According to Black’s Law Dictionary, a premarital agreement is an “agreement that is made between a couple before marriage with provisions for property disposal should they separate for divorce.” These agreements have not always been enforced by Maryland, but in 1984, The Court of Appeals ruled that premarital agreements and postnuptial agreements would be recognized. John Fader II & Richard Gilbert, Maryland Family Law § 13-2 (Lexis 2006) (citing Frey v. Frey, 298 Md. 552, 471 A.2d 705 (1984).
Obtaining a premarital agreement can be helpful in the event that you and your spouse decide to divorce because both parties have already agreed on the majority of the issue that need to be resolved. Premarital agreements can cover alimony as well as property division. The one thing that a premarital agreement does not cover is child custody or child support.
Once a premarital agreement is executed, there are additional steps a couple can decide to take after being married. A couple may want to consider ratifying their premarital agreement. Ratification is the acceptance or confirmation that an agreement was signed. Ratification assists in situations where there are disputes as to whether or not the premarital agreement is enforceable and helps to reduce either party’s chances of the other party bringing them to court on grounds that the premarital agreement is invalid.
If you are interested in ratifying your premarital agreement, it is wise to seek the advice of an attorney. The following are two of the ways in which premarital agreements can be ratified.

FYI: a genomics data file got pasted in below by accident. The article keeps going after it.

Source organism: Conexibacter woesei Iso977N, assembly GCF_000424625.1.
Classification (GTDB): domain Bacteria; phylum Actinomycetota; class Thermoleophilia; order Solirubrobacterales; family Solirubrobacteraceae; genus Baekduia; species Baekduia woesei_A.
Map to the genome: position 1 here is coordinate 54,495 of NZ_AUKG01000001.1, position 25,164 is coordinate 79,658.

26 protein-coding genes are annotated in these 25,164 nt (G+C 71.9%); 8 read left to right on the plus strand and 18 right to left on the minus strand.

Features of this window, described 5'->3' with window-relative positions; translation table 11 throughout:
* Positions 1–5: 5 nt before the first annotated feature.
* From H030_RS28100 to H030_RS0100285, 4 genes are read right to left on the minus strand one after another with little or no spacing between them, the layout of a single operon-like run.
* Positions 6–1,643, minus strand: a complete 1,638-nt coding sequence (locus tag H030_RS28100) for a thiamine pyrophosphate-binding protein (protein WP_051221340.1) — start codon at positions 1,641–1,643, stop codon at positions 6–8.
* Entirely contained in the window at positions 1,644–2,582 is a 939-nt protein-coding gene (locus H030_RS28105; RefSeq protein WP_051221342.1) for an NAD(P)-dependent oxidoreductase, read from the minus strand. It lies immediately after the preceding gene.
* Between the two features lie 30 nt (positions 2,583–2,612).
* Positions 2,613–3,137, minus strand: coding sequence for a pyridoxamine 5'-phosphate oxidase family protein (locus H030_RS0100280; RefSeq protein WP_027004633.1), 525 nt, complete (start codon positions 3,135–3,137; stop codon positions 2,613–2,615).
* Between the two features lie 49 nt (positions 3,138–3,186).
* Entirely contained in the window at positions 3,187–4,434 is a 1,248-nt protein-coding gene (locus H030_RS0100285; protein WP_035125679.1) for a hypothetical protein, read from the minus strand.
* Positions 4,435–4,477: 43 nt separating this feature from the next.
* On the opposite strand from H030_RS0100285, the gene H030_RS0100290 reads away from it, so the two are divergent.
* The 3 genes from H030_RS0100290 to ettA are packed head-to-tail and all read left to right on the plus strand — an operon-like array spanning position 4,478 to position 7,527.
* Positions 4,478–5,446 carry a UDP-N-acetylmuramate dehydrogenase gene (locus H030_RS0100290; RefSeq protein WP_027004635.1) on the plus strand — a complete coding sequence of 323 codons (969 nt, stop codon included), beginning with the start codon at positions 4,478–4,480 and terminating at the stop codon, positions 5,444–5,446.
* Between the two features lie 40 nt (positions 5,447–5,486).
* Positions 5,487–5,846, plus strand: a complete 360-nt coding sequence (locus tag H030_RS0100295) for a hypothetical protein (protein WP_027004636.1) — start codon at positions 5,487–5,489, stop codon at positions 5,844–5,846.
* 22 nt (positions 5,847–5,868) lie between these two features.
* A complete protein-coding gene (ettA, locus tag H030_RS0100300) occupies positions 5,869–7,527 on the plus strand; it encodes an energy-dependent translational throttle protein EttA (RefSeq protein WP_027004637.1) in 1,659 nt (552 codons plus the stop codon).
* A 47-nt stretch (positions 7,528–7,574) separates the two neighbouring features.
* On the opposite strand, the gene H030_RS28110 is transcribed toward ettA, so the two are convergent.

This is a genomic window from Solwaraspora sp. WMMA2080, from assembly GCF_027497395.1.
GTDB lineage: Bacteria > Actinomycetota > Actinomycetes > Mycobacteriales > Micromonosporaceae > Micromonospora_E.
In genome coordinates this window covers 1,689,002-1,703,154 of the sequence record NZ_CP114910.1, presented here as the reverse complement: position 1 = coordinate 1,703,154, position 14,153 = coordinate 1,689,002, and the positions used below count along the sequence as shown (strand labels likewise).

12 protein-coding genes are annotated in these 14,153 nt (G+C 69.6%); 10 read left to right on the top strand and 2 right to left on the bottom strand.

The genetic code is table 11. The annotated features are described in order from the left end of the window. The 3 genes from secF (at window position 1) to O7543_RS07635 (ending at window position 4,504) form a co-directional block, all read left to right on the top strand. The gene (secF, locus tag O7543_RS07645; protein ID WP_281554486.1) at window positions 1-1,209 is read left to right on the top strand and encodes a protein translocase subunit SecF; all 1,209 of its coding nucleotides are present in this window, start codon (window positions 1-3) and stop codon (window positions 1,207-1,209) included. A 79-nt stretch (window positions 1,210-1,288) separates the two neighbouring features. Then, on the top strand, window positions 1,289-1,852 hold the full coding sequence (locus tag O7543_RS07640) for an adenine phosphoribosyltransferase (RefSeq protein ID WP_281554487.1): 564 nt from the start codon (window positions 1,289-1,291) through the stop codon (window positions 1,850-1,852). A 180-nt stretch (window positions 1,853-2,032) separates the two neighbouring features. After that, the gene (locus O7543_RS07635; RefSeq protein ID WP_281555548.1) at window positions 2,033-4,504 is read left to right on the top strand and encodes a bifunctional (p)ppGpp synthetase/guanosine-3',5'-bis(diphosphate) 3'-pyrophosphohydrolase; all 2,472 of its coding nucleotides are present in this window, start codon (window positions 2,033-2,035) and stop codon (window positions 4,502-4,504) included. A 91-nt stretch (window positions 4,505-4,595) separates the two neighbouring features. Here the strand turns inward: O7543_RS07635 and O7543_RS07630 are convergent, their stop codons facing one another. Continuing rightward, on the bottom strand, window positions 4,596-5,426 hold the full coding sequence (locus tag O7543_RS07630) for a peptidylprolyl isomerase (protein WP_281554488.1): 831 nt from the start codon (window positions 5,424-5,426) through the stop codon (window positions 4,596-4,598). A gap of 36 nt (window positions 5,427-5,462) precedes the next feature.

o By conduct:
In Schutterle v. Schutterle, the parties had an agreement that contained waivers of each spouse’s interest in the other’s real property. When the wife sold her own real property during the marriage, and treated all of the proceeds as her own property, the court found that her conduct was sufficient to ratify the agreement. 260 N.W. 2d 341 (1977).
o Postnuptial agreements:
A postnuptial agreement is one that the parties execute after they are married, but is focused on the same issues as a premarital agreement: alimony and property division. A postnuptial agreement can “reinforce the validity” of a premarital agreement. It can also minimize any concerns that the parties have about their premarital agreement. Paul S. Leinoff & Natalie S. Lemos, The PERILS OF A PRENUP, First Do No Harm – to Your client or Yourself, Family Advocate, (Winter 2011).
Premarital agreements can be a very effective and useful tool if drafted, executed and ratified correctly.